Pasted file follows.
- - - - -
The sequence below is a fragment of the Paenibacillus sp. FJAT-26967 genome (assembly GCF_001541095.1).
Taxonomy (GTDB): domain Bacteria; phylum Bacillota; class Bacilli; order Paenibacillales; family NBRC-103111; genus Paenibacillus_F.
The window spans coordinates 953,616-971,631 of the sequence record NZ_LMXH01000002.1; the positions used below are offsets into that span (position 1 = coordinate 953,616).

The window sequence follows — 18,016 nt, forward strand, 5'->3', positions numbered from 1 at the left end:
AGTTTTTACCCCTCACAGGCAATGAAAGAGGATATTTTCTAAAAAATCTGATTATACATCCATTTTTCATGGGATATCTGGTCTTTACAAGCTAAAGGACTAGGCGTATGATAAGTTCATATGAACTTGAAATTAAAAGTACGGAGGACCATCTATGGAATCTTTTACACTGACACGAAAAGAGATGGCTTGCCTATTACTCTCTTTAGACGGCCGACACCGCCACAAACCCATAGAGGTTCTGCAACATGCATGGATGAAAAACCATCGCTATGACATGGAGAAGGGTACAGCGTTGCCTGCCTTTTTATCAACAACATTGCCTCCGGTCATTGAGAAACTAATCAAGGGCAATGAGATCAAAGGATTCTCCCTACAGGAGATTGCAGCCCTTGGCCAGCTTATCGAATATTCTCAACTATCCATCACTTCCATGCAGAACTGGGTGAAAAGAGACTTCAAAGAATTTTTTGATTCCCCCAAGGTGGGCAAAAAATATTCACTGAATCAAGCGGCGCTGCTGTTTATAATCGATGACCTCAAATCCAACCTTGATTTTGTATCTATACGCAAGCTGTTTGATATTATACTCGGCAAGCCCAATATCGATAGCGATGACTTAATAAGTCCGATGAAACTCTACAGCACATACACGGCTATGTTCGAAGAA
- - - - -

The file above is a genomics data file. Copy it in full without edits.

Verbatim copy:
The sequence below is a fragment of the Paenibacillus sp. FJAT-26967 genome (assembly GCF_001541095.1).
Taxonomy (GTDB): domain Bacteria; phylum Bacillota; class Bacilli; order Paenibacillales; family NBRC-103111; genus Paenibacillus_F.
The window spans coordinates 953,616-971,631 of the sequence record NZ_LMXH01000002.1; the positions used below are offsets into that span (position 1 = coordinate 953,616).

The window sequence follows — 18,016 nt, forward strand, 5'->3', positions numbered from 1 at the left end:
AGTTTTTACCCCTCACAGGCAATGAAAGAGGATATTTTCTAAAAAATCTGATTATACATCCATTTTTCATGGGATATCTGGTCTTTACAAGCTAAAGGACTAGGCGTATGATAAGTTCATATGAACTTGAAATTAAAAGTACGGAGGACCATCTATGGAATCTTTTACACTGACACGAAAAGAGATGGCTTGCCTATTACTCTCTTTAGACGGCCGACACCGCCACAAACCCATAGAGGTTCTGCAACATGCATGGATGAAAAACCATCGCTATGACATGGAGAAGGGTACAGCGTTGCCTGCCTTTTTATCAACAACATTGCCTCCGGTCATTGAGAAACTAATCAAGGGCAATGAGATCAAAGGATTCTCCCTACAGGAGATTGCAGCCCTTGGCCAGCTTATCGAATATTCTCAACTATCCATCACTTCCATGCAGAACTGGGTGAAAAGAGACTTCAAAGAATTTTTTGATTCCCCCAAGGTGGGCAAAAAATATTCACTGAATCAAGCGGCGCTGCTGTTTATAATCGATGACCTCAAATCCAACCTTGATTTTGTATCTATACGCAAGCTGTTTGATATTATACTCGGCAAGCCCAATATCGATAGCGATGACTTAATAAGTCCGATGAAACTCTACAGCACATACACGGCTATGTTCGAAGAA